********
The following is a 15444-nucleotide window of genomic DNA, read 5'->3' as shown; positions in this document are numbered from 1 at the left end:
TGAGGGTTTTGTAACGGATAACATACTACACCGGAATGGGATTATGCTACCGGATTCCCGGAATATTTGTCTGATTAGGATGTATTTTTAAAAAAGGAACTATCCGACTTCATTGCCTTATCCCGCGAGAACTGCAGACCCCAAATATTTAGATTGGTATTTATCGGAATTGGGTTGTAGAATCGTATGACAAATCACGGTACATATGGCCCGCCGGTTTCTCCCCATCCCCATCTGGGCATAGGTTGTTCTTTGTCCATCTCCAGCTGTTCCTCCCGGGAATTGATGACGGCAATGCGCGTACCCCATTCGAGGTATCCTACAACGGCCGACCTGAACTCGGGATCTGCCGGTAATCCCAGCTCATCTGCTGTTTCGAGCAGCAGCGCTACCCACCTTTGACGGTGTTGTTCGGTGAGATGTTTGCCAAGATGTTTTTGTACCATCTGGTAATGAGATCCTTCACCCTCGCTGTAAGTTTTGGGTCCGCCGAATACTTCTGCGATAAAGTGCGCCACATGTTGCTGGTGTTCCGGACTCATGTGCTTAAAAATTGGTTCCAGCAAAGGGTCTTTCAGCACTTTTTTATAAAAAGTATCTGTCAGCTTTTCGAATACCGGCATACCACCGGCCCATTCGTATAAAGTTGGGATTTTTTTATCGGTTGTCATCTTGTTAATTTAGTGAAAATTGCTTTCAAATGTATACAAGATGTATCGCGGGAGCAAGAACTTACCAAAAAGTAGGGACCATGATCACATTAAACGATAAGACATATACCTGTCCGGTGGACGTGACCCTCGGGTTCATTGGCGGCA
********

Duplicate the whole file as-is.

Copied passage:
The following is a 15444-nucleotide window of genomic DNA, read 5'->3' as shown; positions in this document are numbered from 1 at the left end:
TGAGGGTTTTGTAACGGATAACATACTACACCGGAATGGGATTATGCTACCGGATTCCCGGAATATTTGTCTGATTAGGATGTATTTTTAAAAAAGGAACTATCCGACTTCATTGCCTTATCCCGCGAGAACTGCAGACCCCAAATATTTAGATTGGTATTTATCGGAATTGGGTTGTAGAATCGTATGACAAATCACGGTACATATGGCCCGCCGGTTTCTCCCCATCCCCATCTGGGCATAGGTTGTTCTTTGTCCATCTCCAGCTGTTCCTCCCGGGAATTGATGACGGCAATGCGCGTACCCCATTCGAGGTATCCTACAACGGCCGACCTGAACTCGGGATCTGCCGGTAATCCCAGCTCATCTGCTGTTTCGAGCAGCAGCGCTACCCACCTTTGACGGTGTTGTTCGGTGAGATGTTTGCCAAGATGTTTTTGTACCATCTGGTAATGAGATCCTTCACCCTCGCTGTAAGTTTTGGGTCCGCCGAATACTTCTGCGATAAAGTGCGCCACATGTTGCTGGTGTTCCGGACTCATGTGCTTAAAAATTGGTTCCAGCAAAGGGTCTTTCAGCACTTTTTTATAAAAAGTATCTGTCAGCTTTTCGAATACCGGCATACCACCGGCCCATTCGTATAAAGTTGGGATTTTTTTATCGGTTGTCATCTTGTTAATTTAGTGAAAATTGCTTTCAAATGTATACAAGATGTATCGCGGGAGCAAGAACTTACCAAAAAGTAGGGACCATGATCACATTAAACGATAAGACATATACCTGTCCGGTGGACGTGACCCTCGGGTTCATTGGCGGCA